Monday, 30 January 2017



Three school girls are kidnapped on the way back from a birthday party, but their kidnapper is no ordinary psycho. 23 three personalities live in his head. Some of them want to hurt the girls, the others want to protect them. But all of them are waiting for the coming of The Beast - a hidden identity  that will forever change the understanding of multiple personality disorder.

Thriller lovers will find the premise of SPLIT familiar. What sets this film apart is one great performance from James McAvoy, who portrays the many faces of an MPD sufferer  with great timing and authenticity. This is great material to work with and McAvoy gives it his everything. No CGI required for his incredible transformations and this one performance is something to talk about.

His younger co-star Anya Taylor-Joy as the brooding Casey, one of the kidnapped girls who has guts and a secret of her own,  proves that a damsel in distress can be an interesting character. Her role is multilayered and well written. Her troubled childhood comes in flashbacks, that tell a story far more distressing then the one we are focused on.

Parallel to the abduction plot, there's a storyline of the relationship between the patient and the Doctor, A psychiatrist played by Betty Buckley (of CARRIE fame) who gives a sympathetic and sincere performance. She is incredibly likeable and probably the only character you don't want to get killed in the end.

The film establishes the atmosphere of a family thriller, only to shatter it all in the third act, which is nerve-wracking and genuinely unsettling. With its simplicity plot-wise SPLIT manages to deliver on suspense perfectly. You might have seen it all before but you will be biting your knuckles all the same. M Night Shyamalan knows how to scare and surprise. He made a career of it and it seems to be taking a second breath.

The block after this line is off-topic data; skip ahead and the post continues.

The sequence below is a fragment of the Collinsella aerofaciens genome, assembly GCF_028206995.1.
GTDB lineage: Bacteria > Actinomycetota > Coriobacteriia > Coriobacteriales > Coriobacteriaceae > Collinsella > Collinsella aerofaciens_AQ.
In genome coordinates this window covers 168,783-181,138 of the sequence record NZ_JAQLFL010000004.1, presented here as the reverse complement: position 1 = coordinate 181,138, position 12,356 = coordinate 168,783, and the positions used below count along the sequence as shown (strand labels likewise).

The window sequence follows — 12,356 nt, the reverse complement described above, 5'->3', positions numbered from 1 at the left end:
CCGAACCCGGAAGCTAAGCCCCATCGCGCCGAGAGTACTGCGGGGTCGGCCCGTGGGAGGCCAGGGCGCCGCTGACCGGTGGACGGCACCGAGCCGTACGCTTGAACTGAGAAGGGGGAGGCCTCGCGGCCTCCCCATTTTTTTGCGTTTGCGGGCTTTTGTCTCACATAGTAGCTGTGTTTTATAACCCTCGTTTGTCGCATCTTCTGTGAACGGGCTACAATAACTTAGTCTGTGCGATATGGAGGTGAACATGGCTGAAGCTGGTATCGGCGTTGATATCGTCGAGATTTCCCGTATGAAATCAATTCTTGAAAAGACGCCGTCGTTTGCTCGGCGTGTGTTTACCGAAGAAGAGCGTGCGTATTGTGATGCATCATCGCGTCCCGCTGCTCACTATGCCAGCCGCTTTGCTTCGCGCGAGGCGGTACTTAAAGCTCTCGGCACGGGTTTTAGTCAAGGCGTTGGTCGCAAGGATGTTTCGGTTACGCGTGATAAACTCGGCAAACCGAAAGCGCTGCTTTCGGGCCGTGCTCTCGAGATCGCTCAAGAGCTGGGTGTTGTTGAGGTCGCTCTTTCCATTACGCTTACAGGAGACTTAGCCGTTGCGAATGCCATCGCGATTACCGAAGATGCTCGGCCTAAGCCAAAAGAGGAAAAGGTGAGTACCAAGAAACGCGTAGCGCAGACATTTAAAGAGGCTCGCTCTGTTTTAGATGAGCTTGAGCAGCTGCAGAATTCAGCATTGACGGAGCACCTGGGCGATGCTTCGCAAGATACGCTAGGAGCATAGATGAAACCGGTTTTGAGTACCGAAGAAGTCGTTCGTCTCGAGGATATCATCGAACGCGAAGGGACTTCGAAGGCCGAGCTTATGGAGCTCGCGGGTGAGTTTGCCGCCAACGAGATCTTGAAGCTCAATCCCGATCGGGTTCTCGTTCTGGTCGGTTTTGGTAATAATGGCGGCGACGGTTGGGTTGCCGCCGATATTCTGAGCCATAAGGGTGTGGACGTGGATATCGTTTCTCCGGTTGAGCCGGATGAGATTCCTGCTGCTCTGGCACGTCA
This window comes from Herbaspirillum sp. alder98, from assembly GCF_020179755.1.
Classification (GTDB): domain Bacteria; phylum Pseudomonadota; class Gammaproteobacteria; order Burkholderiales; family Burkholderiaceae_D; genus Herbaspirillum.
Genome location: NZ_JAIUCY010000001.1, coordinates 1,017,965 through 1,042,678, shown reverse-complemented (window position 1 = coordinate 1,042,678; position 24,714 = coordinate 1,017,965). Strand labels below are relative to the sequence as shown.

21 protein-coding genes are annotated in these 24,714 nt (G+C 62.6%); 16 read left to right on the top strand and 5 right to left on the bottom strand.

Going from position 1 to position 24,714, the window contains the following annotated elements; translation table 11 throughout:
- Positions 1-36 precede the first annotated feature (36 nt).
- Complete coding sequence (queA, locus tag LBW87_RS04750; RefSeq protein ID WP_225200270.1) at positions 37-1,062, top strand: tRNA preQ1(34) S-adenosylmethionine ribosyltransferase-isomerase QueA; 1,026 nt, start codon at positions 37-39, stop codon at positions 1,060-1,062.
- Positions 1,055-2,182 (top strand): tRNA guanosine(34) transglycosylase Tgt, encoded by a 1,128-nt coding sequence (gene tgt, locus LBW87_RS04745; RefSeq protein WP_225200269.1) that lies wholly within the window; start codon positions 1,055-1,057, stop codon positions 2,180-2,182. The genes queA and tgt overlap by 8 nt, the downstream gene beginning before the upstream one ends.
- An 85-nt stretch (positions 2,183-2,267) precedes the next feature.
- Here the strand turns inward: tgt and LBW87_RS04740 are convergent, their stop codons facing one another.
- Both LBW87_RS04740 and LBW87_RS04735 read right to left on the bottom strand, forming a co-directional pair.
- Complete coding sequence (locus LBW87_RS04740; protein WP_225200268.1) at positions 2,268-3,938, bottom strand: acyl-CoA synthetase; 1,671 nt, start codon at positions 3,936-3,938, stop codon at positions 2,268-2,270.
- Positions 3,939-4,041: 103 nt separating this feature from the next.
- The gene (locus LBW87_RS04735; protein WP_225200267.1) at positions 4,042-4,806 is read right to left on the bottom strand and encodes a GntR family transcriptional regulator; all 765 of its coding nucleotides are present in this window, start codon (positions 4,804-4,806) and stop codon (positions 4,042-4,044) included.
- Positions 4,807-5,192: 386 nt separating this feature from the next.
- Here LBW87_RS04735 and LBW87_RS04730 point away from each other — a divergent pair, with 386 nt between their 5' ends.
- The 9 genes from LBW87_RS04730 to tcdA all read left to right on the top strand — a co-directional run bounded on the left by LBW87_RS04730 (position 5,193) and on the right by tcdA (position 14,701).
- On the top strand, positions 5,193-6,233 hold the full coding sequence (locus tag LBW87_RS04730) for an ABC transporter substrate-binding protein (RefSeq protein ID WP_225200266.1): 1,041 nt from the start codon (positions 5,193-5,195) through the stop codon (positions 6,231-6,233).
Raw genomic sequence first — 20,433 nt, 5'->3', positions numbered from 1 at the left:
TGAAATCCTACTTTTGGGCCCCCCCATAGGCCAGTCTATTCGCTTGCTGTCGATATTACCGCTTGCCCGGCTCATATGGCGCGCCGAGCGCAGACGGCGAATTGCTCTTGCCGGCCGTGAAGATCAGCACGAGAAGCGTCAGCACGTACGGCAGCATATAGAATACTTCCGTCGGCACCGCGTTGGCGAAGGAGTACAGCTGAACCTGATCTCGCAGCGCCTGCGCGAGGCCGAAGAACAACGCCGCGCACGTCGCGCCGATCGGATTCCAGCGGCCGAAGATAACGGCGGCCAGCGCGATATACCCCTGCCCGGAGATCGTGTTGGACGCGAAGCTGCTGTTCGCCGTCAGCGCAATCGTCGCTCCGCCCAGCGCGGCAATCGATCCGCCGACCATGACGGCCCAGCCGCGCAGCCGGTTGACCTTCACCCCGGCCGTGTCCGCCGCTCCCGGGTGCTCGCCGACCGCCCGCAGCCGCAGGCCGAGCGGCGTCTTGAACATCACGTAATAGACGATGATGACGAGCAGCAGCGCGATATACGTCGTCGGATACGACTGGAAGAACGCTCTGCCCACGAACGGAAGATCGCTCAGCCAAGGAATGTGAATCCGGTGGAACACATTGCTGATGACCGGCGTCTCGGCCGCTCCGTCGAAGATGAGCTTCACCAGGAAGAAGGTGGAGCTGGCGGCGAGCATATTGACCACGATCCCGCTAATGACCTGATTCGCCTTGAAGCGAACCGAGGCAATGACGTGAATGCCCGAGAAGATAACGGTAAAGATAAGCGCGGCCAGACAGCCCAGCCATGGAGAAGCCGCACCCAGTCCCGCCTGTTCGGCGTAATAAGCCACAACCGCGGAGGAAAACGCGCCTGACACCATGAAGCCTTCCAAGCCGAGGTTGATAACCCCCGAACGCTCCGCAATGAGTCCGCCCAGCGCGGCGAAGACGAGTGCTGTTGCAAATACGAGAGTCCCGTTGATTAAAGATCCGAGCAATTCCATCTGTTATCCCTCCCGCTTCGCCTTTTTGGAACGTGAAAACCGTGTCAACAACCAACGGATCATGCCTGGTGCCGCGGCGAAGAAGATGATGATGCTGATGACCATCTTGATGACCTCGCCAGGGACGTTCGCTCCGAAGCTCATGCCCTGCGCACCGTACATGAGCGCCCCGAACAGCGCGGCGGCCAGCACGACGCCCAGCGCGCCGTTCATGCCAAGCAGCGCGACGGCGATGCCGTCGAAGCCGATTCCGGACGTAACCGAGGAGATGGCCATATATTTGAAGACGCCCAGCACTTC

SPLIT could have been a perfect thriller if not for a disappointing ending. A weak finale is a problem for many thrillers, and while SPLIT is trying it's best to wrap up all the loose ends it does not deliver anything exciting. The battered beauty against the beast finale is only barely entertaining. The biggest twist comes after the credits. Watch out for a fun cameo from a classic Shyamalan film. Is he trying to establish his own franchise? That remains to be seen.

Thursday, 26 January 2017



It seemed that the difficult childhood of a little Indian boy called Saroo had a happy ending. Adopted by a caring couple from Australia he had everything a child could wish for - a loving family, a proper education and incredible opportunities. But the past still haunts him. The only way to carry on is to find his real family. Will it help to reunite his present self with his old past? Or will it divide him?

Let's get it out of the way now - the main character of LION is a spoilt little brat. This naked truth is carefully masked by many tear jerking moments. Apparently bad things in one's childhood can excuse anything you put others through.

When his past calls out to him, Saroo quits his job, dumps his girlfriend, abuses his brother and abandons his adoptive parents. Then he is sulking in his million dollar ocean view home and is searching for his mommy  on his thousand dollar laptop. How terrible for him!

If you thought that LION will take you on exciting journey through India while Saroo is looking for his family - you are wrong! When the lengthy prologue is out of the way we barely leave Australia, getting endless flashbacks as we follow Saroo wandering the picturesque locations of Tasmania, until the search comes to a sudden and rather disappointing resolution. In one word - anticlimax.